Murphy, an All-Star at corner back in 2006, has come on board as a selector, while 2002 Munster championship-winning captain Hartley is providing another voice in an advisory role. It is understood that McGrath met with his expanded backroom team yesterday before the Déise returned to training last night following Sunday’s Munster semi-final defeat to Cork.
Waterford will train again tomorrow evening and Saturday, before getting together again on Tuesday and Thursday of next week.
McGrath is anxious to move on following the Cork reverse and clearly feels that more input is needed as his players regroup for an All-Ireland assault through the back door.
Hartley, a former Waterford U21 manager, had been tipped to replace Davy Fitzgerald as boss in 2011 and his addition could see the Ballygunner man groomed as McGrath’s eventual successor.
Hartley travelled on the team bus to Thurles last Sunday, while Murphy was expected to link up with the squad officially last night. Both men bring huge experience to the Waterford set-up, and Hartley was an All-Star himself in 2002.
Hartley won just the one Munster senior medal, in the same year, but Murphy was a four-time winner in 2002, 2004, 2007, and 2010.
McGrath lost the services of former coach Fintan O’Connor following the conclusion of the 2016 campaign, with O’Connor taking over as Kerry senior manager.
Roanmore’s Philip Murphy came on board as a selector alongside McGrath and Dan Shanahan at the start of the year but he quit at the end of March, before Waterford played Galway in the Allianz League quarter-final.
But McGrath has now moved to fill the void, with Murphy to be officially confirmed as a selector.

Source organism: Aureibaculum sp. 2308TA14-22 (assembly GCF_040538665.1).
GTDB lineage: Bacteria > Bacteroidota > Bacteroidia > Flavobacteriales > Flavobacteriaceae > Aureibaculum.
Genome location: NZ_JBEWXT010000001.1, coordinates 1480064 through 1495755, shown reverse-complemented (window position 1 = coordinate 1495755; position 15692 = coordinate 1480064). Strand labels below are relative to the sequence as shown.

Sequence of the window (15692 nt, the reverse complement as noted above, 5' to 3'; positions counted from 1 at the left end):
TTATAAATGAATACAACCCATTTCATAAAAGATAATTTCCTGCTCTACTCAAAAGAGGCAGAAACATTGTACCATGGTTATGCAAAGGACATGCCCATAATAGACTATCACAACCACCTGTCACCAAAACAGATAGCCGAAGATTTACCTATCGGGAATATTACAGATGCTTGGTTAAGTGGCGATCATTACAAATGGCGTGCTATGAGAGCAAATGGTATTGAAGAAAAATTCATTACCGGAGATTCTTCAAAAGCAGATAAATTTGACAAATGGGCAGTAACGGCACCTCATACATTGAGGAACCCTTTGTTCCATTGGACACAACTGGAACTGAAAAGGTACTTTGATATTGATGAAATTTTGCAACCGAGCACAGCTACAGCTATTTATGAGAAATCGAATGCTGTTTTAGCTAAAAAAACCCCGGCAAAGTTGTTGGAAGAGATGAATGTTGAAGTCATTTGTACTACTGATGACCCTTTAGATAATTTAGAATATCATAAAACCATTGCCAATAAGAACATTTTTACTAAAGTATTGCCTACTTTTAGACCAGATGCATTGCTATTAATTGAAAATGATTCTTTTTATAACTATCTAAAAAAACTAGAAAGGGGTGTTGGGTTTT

McGrath was also conscious of providing a balance when introducing Hartley and Murphy to his set-up.
Hartley hails from the east of the county while Murphy, from the Shamrocks club, represents the west.
Meanwhile, Shanahan has revealed that he found it difficult to keep his cool when young Waterford player Conor Gleeson was the subject of alleged verbal abuse from a Cork supporter at the end of last Sunday’s game.
It’s understood that the Cork man took issue with the nature of Gleeson’s tight marking during the game.
Rather than having a go at the man in question, Shanahan says that he attempted to defuse the situation by asking him politely to move away, while also wishing him well ahead of Cork’s Munster final appearance.
But Shanahan admitted: “I found it hard to keep my cool but you have to be the bigger man.
“He was calling him (Gleeson) everything under the sun to be honest with you.
“It’s hard enough to be beaten and then to come off the field and some man roaring abuse at one of our lads.
“They’re quick enough to get the referee off the field but they’re not quick enough to look after the players who fill the stadium.
“It’s one of these things that shouldn’t have happened but did happen. We’re not making an issue of it. I did my best, I didn’t want to get mad at him because we’re bigger than that.
“I just said to him ‘go away, mind your own business’ and I wished him the best of luck in the Munster final.”